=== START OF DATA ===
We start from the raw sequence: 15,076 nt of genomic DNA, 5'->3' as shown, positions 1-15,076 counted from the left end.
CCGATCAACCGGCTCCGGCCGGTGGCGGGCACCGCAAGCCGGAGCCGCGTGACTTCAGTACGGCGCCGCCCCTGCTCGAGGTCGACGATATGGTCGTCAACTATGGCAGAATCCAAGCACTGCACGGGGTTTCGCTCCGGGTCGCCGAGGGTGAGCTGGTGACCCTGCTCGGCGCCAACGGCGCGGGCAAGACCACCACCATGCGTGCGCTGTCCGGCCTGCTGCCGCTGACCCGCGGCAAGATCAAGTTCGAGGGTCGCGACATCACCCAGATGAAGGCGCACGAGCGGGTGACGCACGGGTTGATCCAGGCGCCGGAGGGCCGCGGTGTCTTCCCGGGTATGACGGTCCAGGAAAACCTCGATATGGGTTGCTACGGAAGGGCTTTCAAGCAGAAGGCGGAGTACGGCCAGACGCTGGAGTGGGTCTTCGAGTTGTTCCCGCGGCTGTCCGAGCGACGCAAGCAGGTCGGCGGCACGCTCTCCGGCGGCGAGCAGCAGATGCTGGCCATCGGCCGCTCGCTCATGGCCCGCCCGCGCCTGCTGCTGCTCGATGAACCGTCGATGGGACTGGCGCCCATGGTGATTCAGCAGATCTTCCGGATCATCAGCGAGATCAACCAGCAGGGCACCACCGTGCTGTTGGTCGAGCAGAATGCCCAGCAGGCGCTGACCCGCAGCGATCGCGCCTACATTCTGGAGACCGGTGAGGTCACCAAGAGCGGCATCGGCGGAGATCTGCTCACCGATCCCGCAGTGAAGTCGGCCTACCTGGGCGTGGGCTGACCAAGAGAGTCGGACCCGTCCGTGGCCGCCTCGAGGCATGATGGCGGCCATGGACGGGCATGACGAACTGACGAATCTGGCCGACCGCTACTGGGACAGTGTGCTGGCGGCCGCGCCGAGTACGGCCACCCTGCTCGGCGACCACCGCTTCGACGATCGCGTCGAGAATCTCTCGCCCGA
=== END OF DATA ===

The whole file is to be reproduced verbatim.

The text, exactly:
We start from the raw sequence: 15,076 nt of genomic DNA, 5'->3' as shown, positions 1-15,076 counted from the left end.
CCGATCAACCGGCTCCGGCCGGTGGCGGGCACCGCAAGCCGGAGCCGCGTGACTTCAGTACGGCGCCGCCCCTGCTCGAGGTCGACGATATGGTCGTCAACTATGGCAGAATCCAAGCACTGCACGGGGTTTCGCTCCGGGTCGCCGAGGGTGAGCTGGTGACCCTGCTCGGCGCCAACGGCGCGGGCAAGACCACCACCATGCGTGCGCTGTCCGGCCTGCTGCCGCTGACCCGCGGCAAGATCAAGTTCGAGGGTCGCGACATCACCCAGATGAAGGCGCACGAGCGGGTGACGCACGGGTTGATCCAGGCGCCGGAGGGCCGCGGTGTCTTCCCGGGTATGACGGTCCAGGAAAACCTCGATATGGGTTGCTACGGAAGGGCTTTCAAGCAGAAGGCGGAGTACGGCCAGACGCTGGAGTGGGTCTTCGAGTTGTTCCCGCGGCTGTCCGAGCGACGCAAGCAGGTCGGCGGCACGCTCTCCGGCGGCGAGCAGCAGATGCTGGCCATCGGCCGCTCGCTCATGGCCCGCCCGCGCCTGCTGCTGCTCGATGAACCGTCGATGGGACTGGCGCCCATGGTGATTCAGCAGATCTTCCGGATCATCAGCGAGATCAACCAGCAGGGCACCACCGTGCTGTTGGTCGAGCAGAATGCCCAGCAGGCGCTGACCCGCAGCGATCGCGCCTACATTCTGGAGACCGGTGAGGTCACCAAGAGCGGCATCGGCGGAGATCTGCTCACCGATCCCGCAGTGAAGTCGGCCTACCTGGGCGTGGGCTGACCAAGAGAGTCGGACCCGTCCGTGGCCGCCTCGAGGCATGATGGCGGCCATGGACGGGCATGACGAACTGACGAATCTGGCCGACCGCTACTGGGACAGTGTGCTGGCGGCCGCGCCGAGTACGGCCACCCTGCTCGGCGACCACCGCTTCGACGATCGCGTCGAGAATCTCTCGCCCGA